On January 19, 2014, on the final day of the upcoming residency, the MFAC program will have a Graduate Recognition ceremony, honoring the 11 men and women who have just completed their studies and will receive an MFA from Hamline University. Between now and residency, on Tuesdays, Wednesdays, and Thursdays, we’ll be posting interviews with many of the grads. Daniel Holly is today’s grad; he lives in Whitewater, Wisconsin.
What do you do when you’re not working on packets?

For the past four years I’ve been a stay at home dad to my wonderful daughters, working freelance doing everything from manuscript editing and formatting to graphic design and even jewelry making. Life is a banquet.  I’m also an illustrator in my free time and spend my non-writing creative time designing book covers and illustrations to my work, even 3D printing models of characters!


How did you hear about the Hamline MFAC Program?
My mentor at my undergrad writing program got her MFA through a low-residency program and advised me to pursue a master’s degree upon graduation through a similar method. Such wonders were unbeknownst to me, and after having our first daughter and wanting to keep one of us home with her and subsequent offspring, low-residency seemed the only way for me to follow my writing education further. I searched for schools that used this format and applied to two—Hamline and Vermont (no, not the children’s lit sister program; that didn’t even show up on searches).
What was your writing experience prior to entering the program?
For the sake of redundancy I’ll retell that I had my undergrad experience in writing, but I was among the only fiction writers and absolutely the only novelist in a whole program devoted to poetry and memoir. I was the lone warrior, valiant and fearless in my devotion to the fictional arts among the unforgiving hoards of poetry majors. I’m sure it was exactly like that. I wrote my first manuscript in the common rooms between classes and spent most of my less desirable class time jotting notes and outlines for books. It’s amazing I graduated, really.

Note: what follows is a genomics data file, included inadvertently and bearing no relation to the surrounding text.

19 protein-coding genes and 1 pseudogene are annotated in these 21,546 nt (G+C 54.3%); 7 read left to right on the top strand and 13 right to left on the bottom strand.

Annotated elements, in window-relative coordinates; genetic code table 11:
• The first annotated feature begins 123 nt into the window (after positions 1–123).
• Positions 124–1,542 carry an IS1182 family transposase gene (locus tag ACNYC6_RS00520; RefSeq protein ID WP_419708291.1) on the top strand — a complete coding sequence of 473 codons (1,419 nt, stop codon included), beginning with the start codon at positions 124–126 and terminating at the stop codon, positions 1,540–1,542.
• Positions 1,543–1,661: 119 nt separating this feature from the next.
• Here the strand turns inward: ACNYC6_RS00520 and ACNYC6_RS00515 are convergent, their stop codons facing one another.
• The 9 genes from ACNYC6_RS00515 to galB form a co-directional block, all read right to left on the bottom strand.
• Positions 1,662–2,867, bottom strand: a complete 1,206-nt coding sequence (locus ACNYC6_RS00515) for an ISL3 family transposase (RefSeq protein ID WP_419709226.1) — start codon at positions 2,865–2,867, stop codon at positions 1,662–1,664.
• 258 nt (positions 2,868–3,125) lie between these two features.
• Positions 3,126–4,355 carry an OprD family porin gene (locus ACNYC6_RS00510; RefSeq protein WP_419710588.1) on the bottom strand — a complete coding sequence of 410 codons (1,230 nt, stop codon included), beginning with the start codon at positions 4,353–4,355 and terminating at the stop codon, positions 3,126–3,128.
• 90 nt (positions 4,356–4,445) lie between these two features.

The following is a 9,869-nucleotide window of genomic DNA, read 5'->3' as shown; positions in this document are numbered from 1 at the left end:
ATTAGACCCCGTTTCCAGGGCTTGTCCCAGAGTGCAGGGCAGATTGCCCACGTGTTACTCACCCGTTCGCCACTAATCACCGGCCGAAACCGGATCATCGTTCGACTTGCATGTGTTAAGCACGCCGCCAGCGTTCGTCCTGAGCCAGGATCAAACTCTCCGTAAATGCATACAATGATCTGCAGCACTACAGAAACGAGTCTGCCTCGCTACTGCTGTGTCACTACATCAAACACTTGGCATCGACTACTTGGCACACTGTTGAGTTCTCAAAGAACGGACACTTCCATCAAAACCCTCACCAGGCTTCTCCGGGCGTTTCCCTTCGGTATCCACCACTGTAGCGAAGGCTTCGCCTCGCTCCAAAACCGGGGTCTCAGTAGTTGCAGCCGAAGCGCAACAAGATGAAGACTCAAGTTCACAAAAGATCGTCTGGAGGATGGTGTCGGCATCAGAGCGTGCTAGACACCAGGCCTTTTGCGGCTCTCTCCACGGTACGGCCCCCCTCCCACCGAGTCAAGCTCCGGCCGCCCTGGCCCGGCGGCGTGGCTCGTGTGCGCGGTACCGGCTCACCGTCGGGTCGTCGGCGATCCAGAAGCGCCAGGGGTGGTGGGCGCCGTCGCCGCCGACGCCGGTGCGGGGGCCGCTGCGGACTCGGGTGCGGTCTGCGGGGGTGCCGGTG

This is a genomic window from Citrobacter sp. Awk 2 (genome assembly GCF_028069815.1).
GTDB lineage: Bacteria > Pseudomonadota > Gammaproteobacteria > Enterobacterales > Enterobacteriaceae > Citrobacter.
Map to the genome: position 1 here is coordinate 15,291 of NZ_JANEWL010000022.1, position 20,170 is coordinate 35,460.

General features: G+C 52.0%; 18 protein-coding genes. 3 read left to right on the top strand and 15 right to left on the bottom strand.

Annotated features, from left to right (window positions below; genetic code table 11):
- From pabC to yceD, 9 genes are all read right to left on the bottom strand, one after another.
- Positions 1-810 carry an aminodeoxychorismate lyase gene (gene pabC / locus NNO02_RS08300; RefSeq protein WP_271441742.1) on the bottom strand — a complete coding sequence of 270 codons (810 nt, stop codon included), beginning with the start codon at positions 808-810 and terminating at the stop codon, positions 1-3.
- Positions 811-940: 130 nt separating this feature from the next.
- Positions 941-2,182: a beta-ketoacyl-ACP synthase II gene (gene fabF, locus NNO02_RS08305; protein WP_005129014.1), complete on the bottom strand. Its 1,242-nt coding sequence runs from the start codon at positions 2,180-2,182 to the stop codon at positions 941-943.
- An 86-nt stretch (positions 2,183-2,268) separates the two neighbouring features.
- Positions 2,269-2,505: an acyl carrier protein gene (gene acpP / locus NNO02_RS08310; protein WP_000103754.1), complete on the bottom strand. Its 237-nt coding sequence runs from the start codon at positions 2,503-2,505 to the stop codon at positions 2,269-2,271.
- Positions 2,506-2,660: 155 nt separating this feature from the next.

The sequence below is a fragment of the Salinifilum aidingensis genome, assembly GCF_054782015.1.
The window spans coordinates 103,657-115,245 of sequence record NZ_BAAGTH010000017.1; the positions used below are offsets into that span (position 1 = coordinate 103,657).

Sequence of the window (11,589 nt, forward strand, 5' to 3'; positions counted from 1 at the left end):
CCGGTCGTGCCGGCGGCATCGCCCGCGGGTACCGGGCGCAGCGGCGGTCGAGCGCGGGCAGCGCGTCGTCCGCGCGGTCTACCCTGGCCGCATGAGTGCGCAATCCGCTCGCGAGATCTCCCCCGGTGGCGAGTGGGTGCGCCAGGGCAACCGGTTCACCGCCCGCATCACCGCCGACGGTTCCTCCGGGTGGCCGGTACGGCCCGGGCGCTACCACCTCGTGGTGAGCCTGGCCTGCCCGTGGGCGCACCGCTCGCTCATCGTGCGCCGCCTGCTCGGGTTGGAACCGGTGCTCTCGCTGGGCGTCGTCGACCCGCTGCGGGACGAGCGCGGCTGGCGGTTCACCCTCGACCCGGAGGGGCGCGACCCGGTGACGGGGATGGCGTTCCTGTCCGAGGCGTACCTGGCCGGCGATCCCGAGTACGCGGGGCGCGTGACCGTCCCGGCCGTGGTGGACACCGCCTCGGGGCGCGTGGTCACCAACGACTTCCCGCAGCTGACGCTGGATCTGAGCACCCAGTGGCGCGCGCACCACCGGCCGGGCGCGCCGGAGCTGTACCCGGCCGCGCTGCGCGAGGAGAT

What do especially remember about your first residency?
Lots and lots of humans. You’re talking about someone who spent(s) most of his time with toddlers, doing horsy rides and Kermit the Frog impressions. Don’t get me wrong, the Kermit impressions have served me well at Hamline (haven’t found a use for horsy rides yet), but I remember the sheer number of faces and words coming out of them—some aimed at me—to be overwhelming at first. Adult conversation? What is this strange wonder! But I also remember feeling a familial connection I never had at a school environment before. My wife joked upon my return home that I’d finally found my people.
Have you focused on any one form (PB, novel, nonfiction; graphic novel) or age group in your writing? Tried a form you never thought you’d try?
I write mostly YA science fiction, both before and during Hamline, but I tried my hand at some middle grade and picture books during my time, and I found I have a real passion for less conventional picture books, ones using more visual narrative than words or which utilize art styles or layout or even sometimes the proportions of the book to convey its meaning. I’m fascinated by methods of storytelling, especially in very sparse ways. Once I’d discovered books like these, my interest in the form escalated, and they’re often my first stop at a bookstore. But most of my work was YA. I’m doing several projects at once and found that using various ones helped me get the most out of my time with advisers at my disposal.